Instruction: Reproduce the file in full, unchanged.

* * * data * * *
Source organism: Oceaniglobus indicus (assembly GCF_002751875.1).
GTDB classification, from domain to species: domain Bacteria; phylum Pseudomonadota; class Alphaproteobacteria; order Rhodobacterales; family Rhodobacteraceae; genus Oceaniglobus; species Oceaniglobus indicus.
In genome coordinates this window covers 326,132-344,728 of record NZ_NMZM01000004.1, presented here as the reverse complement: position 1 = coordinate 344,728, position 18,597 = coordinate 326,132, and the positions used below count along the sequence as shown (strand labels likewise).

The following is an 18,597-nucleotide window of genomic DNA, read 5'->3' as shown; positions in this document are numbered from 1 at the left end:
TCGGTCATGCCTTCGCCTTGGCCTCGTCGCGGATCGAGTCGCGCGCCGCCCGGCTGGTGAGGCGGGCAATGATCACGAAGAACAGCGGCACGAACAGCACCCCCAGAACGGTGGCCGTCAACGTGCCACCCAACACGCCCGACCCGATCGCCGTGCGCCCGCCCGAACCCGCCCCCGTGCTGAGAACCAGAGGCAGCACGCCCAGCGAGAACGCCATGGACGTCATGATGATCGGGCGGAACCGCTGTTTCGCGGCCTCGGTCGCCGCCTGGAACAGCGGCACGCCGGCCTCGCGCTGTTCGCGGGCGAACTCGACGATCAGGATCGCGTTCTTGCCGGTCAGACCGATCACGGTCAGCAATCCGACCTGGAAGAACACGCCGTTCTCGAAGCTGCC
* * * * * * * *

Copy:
Source organism: Oceaniglobus indicus (assembly GCF_002751875.1).
GTDB classification, from domain to species: domain Bacteria; phylum Pseudomonadota; class Alphaproteobacteria; order Rhodobacterales; family Rhodobacteraceae; genus Oceaniglobus; species Oceaniglobus indicus.
In genome coordinates this window covers 326,132-344,728 of record NZ_NMZM01000004.1, presented here as the reverse complement: position 1 = coordinate 344,728, position 18,597 = coordinate 326,132, and the positions used below count along the sequence as shown (strand labels likewise).

The following is an 18,597-nucleotide window of genomic DNA, read 5'->3' as shown; positions in this document are numbered from 1 at the left end:
TCGGTCATGCCTTCGCCTTGGCCTCGTCGCGGATCGAGTCGCGCGCCGCCCGGCTGGTGAGGCGGGCAATGATCACGAAGAACAGCGGCACGAACAGCACCCCCAGAACGGTGGCCGTCAACGTGCCACCCAACACGCCCGACCCGATCGCCGTGCGCCCGCCCGAACCCGCCCCCGTGCTGAGAACCAGAGGCAGCACGCCCAGCGAGAACGCCATGGACGTCATGATGATCGGGCGGAACCGCTGTTTCGCGGCCTCGGTCGCCGCCTGGAACAGCGGCACGCCGGCCTCGCGCTGTTCGCGGGCGAACTCGACGATCAGGATCGCGTTCTTGCCGGTCAGACCGATCACGGTCAGCAATCCGACCTGGAAGAACACGCCGTTCTCGAAGCTGCC